3. We, the richest society in the history of the human species, should care for the weakest, least fortunate of our brethren and sisteren;
  4. Health care is a right and should be paid for by our tax dollars;
  5. Abortion, too, is a right;
  6. As are education, housing, food, water, and mobility;
  7. Gun ownership should be highly regulated, as called for in the 2nd Amendment of the United States Constitution;
  8. White America must make amends, proportionally, to black Americans and all people of color for the benefits of empire we enjoy, an empire built on their backs;
  9. Public schools, a free and vibrant press, literacy, scientific awareness, rational and critical thinking, and political engagement are the pillars upon which a thriving democracy stands;
  10. Rights and responsibilities are equally essential in a free society;
  11. We, both individuals and effective government regulators, must watch corporations like hawks;
  12. We must embrace The Other, all Others, and keep our doors open to the tired, poor, huddled masses yearning to be free, the wretched refuse, the homeless, and the tempest-tossed, as Emma Lazarus so eloquently put it.

I’m sure there are more identifiers for What A Good Liberal Should Be but these dozen ought to do for now.

That all said, I realize even those who buy into these bullet points can be as dopey as many of the Republican, conservative, obsessive free marketeers who’ve somehow wormed their way into federal and state power around the country despite the general electorate being, according to a lot of polls, attuned to the liberal, progressive agenda. How that happened would take six volumes to explain, but it did.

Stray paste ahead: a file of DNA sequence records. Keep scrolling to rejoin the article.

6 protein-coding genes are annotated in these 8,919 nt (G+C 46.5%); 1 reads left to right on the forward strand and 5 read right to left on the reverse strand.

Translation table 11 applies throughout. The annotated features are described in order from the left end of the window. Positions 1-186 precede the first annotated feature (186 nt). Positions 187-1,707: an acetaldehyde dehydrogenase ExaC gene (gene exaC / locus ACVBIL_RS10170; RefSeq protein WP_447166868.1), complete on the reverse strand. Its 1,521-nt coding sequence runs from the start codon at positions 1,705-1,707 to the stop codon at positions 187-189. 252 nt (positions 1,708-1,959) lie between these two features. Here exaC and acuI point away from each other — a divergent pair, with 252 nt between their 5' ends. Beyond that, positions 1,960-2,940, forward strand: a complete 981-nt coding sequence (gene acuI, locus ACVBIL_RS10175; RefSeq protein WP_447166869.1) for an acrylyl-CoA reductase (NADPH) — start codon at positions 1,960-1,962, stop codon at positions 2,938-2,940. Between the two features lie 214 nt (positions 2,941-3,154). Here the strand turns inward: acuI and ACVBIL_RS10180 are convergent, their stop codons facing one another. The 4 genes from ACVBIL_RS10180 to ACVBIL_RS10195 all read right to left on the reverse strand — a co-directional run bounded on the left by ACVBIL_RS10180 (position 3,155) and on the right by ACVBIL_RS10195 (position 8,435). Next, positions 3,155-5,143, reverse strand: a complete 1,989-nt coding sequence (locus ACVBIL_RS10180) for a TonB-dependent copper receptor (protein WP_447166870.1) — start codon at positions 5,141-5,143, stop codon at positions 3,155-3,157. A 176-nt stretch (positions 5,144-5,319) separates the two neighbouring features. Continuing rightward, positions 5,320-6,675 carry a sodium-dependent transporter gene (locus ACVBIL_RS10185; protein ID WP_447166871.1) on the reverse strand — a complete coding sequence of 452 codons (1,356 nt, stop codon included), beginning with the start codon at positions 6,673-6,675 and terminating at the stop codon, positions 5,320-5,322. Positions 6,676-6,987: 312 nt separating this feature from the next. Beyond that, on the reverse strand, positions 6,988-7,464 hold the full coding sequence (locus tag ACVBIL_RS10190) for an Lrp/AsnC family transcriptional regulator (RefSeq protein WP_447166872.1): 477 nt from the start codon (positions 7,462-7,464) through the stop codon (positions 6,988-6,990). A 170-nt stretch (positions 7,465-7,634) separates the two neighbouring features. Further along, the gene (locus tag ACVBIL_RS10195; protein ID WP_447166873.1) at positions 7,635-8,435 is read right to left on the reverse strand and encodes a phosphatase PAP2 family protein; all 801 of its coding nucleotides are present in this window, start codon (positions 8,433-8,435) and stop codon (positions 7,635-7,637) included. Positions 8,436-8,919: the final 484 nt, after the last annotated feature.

Anyway, dopey liberals. We have ’em here in Bloomington in excess, as this tale will illustrate.

A business owner I know, a downtown retailer, found himself in a pickle the other day. A clearly deranged man stood outside the retailer’s establishment, verbally harassing passing women, threatening them with rape, going into excruciating details about what he’d do to them in the process of raping them, spitting, cursing, and otherwise scaring the crap out of pedestrians and shoppers.

The man might have been dangerous so, rather than confront him, the retailer called the cops, figuring they’d tell the man to take a hike at the very least.

Instead, the retailer was told by the police dispatcher that there was nothing the cops could do about the situation. Which, by the way, had gotten so bad that customers in the store had to be allowed to exit in the rear so as to avoid the threatening man.